How To Write The Equation Of A Parabola
Equation Of A Parabola
A parabola is a quadratic function or second degree polynomial that resembles a horse shoe and is symmetric with respect to either the x or y axis. The vertex of a parabola is the peak or valley of the function where the curve changes direction.
A parabola, just like a circle, ellipse and hyperbola, is a cross sectional cut of a conical section. For a parabola, similar to an ellipse, the cross sectional cut is taken at an angle with respect to the cone that gives it more of a rounded, u shape. The vertex of a parabola is the functions starting point and the location where it is commonly drawn from. The parabola equation of quadratic function can be used to create a data table of coordinates for points along the curve. A parabola symmetric about its y-axis may have one y-intercept (where it crosses the y-axis) and will have either two x-intercepts (where it crosses the x-axis) or none at all. Conversely, a parabola symmetric about its x-axis will have a single x-intercept and will have either two or zero y-intercepts.
The standard equation of a parabola is represented by the following.
Parabola, symmetric with respect to the x-axis:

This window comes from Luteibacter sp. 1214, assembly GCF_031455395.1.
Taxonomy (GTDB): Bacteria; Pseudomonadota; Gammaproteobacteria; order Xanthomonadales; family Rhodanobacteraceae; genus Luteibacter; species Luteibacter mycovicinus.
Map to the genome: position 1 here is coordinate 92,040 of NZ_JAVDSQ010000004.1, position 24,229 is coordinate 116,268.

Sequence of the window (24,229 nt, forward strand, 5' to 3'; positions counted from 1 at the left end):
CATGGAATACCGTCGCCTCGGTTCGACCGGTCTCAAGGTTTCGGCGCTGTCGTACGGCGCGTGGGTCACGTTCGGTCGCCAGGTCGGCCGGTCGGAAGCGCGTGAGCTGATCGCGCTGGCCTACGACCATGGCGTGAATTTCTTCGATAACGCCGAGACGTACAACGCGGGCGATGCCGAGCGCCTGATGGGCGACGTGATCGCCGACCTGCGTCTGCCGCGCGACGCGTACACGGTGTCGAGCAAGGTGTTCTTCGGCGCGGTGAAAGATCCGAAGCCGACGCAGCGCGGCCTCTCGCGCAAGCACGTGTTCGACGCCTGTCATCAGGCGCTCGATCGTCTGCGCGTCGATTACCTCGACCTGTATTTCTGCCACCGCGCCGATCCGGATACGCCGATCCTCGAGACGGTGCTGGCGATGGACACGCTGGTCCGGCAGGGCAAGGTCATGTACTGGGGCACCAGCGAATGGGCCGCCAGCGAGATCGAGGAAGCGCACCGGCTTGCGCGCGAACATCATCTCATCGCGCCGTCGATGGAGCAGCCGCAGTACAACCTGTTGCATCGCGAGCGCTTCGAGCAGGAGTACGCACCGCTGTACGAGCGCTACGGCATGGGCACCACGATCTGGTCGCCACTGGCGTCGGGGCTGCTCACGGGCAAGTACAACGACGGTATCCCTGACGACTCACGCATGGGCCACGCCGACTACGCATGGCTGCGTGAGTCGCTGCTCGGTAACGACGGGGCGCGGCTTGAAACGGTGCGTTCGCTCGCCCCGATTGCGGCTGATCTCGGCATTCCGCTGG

x = ay2 + by + c
Parabola, symmetric with respect to the y-axis:
y = ax2 + bx + c
The vertex of a parabola can be found by the following formulations.
x-coordinate of the vertex: x = -b / 2a
y-coordinate of the vertex: y = (4ac â€“ b2) / 4a
A couple of examples are presented here.
1.) Find the vertex of the following function: x = 2y2 â€“ 8y + 3. Also find the coordinate of the x-intercept.
We recognize that this quadratic function is symmetric about the x-axis and the vertex can be found as follows.
x-coordinate = -(-8) / [2(2)] = 2
y-coordinate = [(4)(2)(3) â€“ (-8)2] / (4)(2) = -40 / 8 = -5
Vertex: (2, -5)
The x-intercept is the location where the curve crosses the x-axis, so to determine this point we set y = 0.
x = 2(0)2 â€“8(0) + 3
x = 3
x-intercept: (3, 0)
2.) Write the equation of the parabola with vertex (3/2, 1/2) and with the y-intercept of
Since we have a single y-intercept, we know the function crosses the y-axis once and we know that the parabola is symmetric about the y-axis. The parabola takes the following form.
y = ax2 + bx + c
Since at x = 0, y = 5, we know that c = 5. We will look at the formulations for the x and y coordinates of the vertex.
y = [4ac â€“ b2] / 4a
1/2 = [4a(5) â€“ b2] / 4a
1/2 = (20a â€“ b2) / 4a
2a = 20a â€“ b2
-18a = -b2
a = b2 / 18
We will plug in this value for a into x = -b / 2a.
x = -b / 2a
3/2 = -b / [(2)(b2 / 18)]
3/2 = -b / [2b2 / 18)]
3/2 = -18b / 2b2
3/2 = -9 / b
(3/2)b = -9
b = -6
Now we can plug this value back into a = b2 / 18.
a = (-6)2 / 18
a = 36 / 18 = 2
So the equation of our parabola is y = 2x2 â€“ 6x + 5.
Bittinger, Marvin L., Ellenbogen, David, Keedy, Mervin L. (1994). Intermediate Algebra: Concepts and Application (4th ed.). USA: Addison-Wesley Publishing Company, Inc.